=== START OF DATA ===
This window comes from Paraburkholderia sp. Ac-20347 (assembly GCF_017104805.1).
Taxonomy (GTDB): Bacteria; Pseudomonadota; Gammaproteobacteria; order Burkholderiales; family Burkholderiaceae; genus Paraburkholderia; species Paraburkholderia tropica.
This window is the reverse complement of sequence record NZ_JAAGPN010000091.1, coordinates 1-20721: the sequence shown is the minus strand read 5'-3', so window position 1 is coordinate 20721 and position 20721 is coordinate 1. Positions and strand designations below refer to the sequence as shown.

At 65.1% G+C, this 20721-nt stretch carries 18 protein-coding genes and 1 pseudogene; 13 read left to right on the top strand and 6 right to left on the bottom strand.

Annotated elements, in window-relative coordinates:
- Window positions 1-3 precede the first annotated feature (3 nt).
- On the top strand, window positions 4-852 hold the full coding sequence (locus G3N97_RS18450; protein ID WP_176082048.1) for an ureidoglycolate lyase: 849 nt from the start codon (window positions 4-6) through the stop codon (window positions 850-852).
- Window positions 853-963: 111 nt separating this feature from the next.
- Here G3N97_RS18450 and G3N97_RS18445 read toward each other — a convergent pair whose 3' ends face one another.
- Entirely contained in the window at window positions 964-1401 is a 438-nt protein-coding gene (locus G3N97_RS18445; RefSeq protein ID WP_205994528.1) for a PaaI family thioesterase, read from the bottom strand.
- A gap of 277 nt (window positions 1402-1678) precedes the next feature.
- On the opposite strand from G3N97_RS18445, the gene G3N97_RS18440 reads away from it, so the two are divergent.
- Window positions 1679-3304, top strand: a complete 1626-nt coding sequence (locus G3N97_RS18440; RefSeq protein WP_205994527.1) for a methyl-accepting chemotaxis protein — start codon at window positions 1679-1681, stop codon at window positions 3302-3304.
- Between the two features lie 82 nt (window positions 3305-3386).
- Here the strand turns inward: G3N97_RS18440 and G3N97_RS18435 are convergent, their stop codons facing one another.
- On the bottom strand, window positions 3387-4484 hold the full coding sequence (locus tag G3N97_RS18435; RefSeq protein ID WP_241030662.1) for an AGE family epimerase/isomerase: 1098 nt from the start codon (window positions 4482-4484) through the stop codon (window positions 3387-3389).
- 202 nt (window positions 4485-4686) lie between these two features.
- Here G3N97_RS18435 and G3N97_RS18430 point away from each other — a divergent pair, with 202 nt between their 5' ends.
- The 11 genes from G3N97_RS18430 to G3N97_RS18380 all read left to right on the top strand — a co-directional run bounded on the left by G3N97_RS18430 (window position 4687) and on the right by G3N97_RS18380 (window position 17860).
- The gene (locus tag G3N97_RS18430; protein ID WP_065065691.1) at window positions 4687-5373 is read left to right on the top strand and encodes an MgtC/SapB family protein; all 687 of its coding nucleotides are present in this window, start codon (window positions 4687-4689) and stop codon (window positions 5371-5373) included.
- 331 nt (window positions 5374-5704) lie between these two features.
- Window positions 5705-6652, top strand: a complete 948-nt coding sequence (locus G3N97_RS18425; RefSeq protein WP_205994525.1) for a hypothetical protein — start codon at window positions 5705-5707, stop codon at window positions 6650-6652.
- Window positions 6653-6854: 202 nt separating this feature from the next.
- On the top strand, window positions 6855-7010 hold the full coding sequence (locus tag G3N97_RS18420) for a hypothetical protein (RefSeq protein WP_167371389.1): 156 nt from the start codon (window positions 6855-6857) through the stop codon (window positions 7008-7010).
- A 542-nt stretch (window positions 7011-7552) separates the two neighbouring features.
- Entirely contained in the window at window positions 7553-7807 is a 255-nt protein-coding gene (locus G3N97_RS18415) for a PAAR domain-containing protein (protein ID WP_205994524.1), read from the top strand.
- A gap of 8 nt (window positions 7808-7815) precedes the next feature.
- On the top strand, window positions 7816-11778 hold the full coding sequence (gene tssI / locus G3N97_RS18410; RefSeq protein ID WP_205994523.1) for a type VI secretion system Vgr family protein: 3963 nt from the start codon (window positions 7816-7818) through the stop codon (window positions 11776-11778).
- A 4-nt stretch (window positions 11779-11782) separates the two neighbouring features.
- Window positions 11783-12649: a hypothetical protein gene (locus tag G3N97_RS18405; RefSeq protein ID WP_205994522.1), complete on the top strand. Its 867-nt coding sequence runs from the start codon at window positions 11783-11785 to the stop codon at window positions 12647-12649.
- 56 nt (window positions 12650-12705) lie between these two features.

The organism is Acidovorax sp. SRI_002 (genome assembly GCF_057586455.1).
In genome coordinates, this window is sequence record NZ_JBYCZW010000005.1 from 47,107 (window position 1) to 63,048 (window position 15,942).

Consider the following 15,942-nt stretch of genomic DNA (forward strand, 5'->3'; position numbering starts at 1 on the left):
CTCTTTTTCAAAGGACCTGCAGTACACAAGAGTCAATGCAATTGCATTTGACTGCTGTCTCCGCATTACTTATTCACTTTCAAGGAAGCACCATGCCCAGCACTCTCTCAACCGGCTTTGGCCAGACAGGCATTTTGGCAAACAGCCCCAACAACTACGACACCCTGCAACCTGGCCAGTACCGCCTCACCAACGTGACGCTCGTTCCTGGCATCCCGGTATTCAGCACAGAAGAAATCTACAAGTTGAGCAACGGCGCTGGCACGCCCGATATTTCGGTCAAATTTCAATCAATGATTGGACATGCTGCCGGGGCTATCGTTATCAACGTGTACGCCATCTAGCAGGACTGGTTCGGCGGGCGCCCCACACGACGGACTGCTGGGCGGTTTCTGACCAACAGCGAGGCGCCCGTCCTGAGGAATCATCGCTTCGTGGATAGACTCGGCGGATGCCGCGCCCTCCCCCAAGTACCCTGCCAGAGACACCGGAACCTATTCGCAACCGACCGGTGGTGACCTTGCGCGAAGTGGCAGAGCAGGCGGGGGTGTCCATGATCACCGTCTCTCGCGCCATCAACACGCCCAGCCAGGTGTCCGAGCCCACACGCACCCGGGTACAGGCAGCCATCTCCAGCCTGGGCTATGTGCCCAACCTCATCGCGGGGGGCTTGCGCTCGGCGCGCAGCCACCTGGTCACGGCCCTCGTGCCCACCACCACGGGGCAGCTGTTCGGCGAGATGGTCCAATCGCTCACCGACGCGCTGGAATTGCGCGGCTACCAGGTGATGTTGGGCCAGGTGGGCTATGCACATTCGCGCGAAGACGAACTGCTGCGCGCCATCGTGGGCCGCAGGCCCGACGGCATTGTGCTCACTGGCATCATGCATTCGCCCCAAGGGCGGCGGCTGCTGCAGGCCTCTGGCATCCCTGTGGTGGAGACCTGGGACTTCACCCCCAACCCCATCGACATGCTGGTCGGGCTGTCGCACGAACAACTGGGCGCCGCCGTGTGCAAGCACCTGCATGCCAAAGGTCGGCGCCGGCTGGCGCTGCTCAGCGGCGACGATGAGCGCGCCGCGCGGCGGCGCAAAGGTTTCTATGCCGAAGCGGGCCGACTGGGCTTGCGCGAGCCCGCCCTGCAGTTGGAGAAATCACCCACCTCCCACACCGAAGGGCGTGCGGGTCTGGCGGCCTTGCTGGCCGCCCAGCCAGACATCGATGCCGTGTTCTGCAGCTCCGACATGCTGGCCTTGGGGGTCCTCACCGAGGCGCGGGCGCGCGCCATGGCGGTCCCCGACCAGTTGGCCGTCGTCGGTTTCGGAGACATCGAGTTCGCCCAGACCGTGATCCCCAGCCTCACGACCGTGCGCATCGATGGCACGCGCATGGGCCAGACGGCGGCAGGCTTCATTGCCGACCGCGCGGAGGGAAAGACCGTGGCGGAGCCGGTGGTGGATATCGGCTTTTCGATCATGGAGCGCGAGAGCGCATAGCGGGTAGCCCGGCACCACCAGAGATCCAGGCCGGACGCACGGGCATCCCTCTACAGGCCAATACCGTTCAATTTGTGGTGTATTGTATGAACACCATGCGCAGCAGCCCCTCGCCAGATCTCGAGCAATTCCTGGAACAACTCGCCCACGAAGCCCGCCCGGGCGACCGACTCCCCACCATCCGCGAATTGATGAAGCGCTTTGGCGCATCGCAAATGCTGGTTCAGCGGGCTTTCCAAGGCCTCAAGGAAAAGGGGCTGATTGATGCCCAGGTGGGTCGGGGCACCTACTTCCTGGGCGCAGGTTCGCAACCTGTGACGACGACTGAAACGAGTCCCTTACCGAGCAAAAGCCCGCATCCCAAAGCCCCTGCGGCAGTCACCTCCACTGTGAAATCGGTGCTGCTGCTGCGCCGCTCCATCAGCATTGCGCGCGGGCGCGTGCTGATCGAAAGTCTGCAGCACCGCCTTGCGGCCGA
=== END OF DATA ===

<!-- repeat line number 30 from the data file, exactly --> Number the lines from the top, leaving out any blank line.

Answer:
- Window positions 11783-12649: a hypothetical protein gene (locus tag G3N97_RS18405; RefSeq protein ID WP_205994522.1), complete on the top strand. Its 867-nt coding sequence runs from the start codon at window positions 11783-11785 to the stop codon at window positions 12647-12649.